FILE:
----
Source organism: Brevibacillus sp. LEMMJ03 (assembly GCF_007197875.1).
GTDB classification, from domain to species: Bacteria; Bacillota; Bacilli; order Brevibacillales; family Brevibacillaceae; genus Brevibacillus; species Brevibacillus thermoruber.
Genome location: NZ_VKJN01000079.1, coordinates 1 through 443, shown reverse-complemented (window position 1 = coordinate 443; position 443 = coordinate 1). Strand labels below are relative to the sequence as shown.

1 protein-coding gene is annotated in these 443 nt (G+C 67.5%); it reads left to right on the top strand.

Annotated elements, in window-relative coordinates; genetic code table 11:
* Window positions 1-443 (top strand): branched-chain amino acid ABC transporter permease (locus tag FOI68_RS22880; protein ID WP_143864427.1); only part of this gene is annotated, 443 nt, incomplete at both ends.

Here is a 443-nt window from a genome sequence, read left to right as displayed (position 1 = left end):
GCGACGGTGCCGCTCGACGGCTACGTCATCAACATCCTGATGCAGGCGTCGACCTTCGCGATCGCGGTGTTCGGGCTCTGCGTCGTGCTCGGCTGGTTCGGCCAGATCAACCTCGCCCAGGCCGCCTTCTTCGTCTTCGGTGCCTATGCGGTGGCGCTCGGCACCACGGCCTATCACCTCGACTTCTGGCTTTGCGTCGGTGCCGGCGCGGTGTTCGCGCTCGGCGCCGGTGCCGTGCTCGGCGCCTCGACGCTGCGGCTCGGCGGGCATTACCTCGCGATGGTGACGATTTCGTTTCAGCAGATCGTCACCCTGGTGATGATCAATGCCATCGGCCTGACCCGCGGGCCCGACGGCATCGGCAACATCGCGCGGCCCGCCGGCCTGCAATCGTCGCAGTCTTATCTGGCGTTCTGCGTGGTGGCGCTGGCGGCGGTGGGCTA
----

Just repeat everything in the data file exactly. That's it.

Source organism: Brevibacillus sp. LEMMJ03 (assembly GCF_007197875.1).
GTDB classification, from domain to species: Bacteria; Bacillota; Bacilli; order Brevibacillales; family Brevibacillaceae; genus Brevibacillus; species Brevibacillus thermoruber.
Genome location: NZ_VKJN01000079.1, coordinates 1 through 443, shown reverse-complemented (window position 1 = coordinate 443; position 443 = coordinate 1). Strand labels below are relative to the sequence as shown.

1 protein-coding gene is annotated in these 443 nt (G+C 67.5%); it reads left to right on the top strand.

Annotated elements, in window-relative coordinates; genetic code table 11:
* Window positions 1-443 (top strand): branched-chain amino acid ABC transporter permease (locus tag FOI68_RS22880; protein ID WP_143864427.1); only part of this gene is annotated, 443 nt, incomplete at both ends.

Here is a 443-nt window from a genome sequence, read left to right as displayed (position 1 = left end):
GCGACGGTGCCGCTCGACGGCTACGTCATCAACATCCTGATGCAGGCGTCGACCTTCGCGATCGCGGTGTTCGGGCTCTGCGTCGTGCTCGGCTGGTTCGGCCAGATCAACCTCGCCCAGGCCGCCTTCTTCGTCTTCGGTGCCTATGCGGTGGCGCTCGGCACCACGGCCTATCACCTCGACTTCTGGCTTTGCGTCGGTGCCGGCGCGGTGTTCGCGCTCGGCGCCGGTGCCGTGCTCGGCGCCTCGACGCTGCGGCTCGGCGGGCATTACCTCGCGATGGTGACGATTTCGTTTCAGCAGATCGTCACCCTGGTGATGATCAATGCCATCGGCCTGACCCGCGGGCCCGACGGCATCGGCAACATCGCGCGGCCCGCCGGCCTGCAATCGTCGCAGTCTTATCTGGCGTTCTGCGTGGTGGCGCTGGCGGCGGTGGGCTA